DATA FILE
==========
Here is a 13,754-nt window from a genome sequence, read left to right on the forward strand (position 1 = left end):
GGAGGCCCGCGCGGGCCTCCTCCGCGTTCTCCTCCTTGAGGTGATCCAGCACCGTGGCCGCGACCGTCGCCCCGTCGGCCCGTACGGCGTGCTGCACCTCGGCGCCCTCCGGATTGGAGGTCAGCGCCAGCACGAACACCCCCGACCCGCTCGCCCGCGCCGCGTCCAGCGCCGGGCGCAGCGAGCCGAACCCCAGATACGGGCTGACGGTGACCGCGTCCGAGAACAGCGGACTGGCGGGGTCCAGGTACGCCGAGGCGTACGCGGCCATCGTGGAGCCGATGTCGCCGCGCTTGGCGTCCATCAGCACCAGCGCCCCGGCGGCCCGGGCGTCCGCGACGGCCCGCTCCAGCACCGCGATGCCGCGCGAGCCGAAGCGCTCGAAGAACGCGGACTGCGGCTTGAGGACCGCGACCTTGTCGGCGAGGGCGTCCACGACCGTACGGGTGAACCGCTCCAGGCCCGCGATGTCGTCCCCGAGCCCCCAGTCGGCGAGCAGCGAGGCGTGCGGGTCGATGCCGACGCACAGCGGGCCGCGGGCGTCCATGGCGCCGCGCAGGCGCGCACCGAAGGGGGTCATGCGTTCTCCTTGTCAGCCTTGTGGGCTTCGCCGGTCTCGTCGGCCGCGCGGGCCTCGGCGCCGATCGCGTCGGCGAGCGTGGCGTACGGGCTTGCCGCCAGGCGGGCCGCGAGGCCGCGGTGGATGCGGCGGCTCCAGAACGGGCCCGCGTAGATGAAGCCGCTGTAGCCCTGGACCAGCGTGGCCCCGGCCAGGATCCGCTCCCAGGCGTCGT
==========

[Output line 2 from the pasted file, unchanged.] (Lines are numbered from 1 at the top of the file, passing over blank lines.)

GGAGGCCCGCGCGGGCCTCCTCCGCGTTCTCCTCCTTGAGGTGATCCAGCACCGTGGCCGCGACCGTCGCCCCGTCGGCCCGTACGGCGTGCTGCACCTCGGCGCCCTCCGGATTGGAGGTCAGCGCCAGCACGAACACCCCCGACCCGCTCGCCCGCGCCGCGTCCAGCGCCGGGCGCAGCGAGCCGAACCCCAGATACGGGCTGACGGTGACCGCGTCCGAGAACAGCGGACTGGCGGGGTCCAGGTACGCCGAGGCGTACGCGGCCATCGTGGAGCCGATGTCGCCGCGCTTGGCGTCCATCAGCACCAGCGCCCCGGCGGCCCGGGCGTCCGCGACGGCCCGCTCCAGCACCGCGATGCCGCGCGAGCCGAAGCGCTCGAAGAACGCGGACTGCGGCTTGAGGACCGCGACCTTGTCGGCGAGGGCGTCCACGACCGTACGGGTGAACCGCTCCAGGCCCGCGATGTCGTCCCCGAGCCCCCAGTCGGCGAGCAGCGAGGCGTGCGGGTCGATGCCGACGCACAGCGGGCCGCGGGCGTCCATGGCGCCGCGCAGGCGCGCACCGAAGGGGGTCATGCGTTCTCCTTGTCAGCCTTGTGGGCTTCGCCGGTCTCGTCGGCCGCGCGGGCCTCGGCGCCGATCGCGTCGGCGAGCGTGGCGTACGGGCTTGCCGCCAGGCGGGCCGCGAGGCCGCGGTGGATGCGGCGGCTCCAGAACGGGCCCGCGTAGATGAAGCCGCTGTAGCCCTGGACCAGCGTGGCCCCGGCCAGGATCCGCTCCCAGGCGTCGT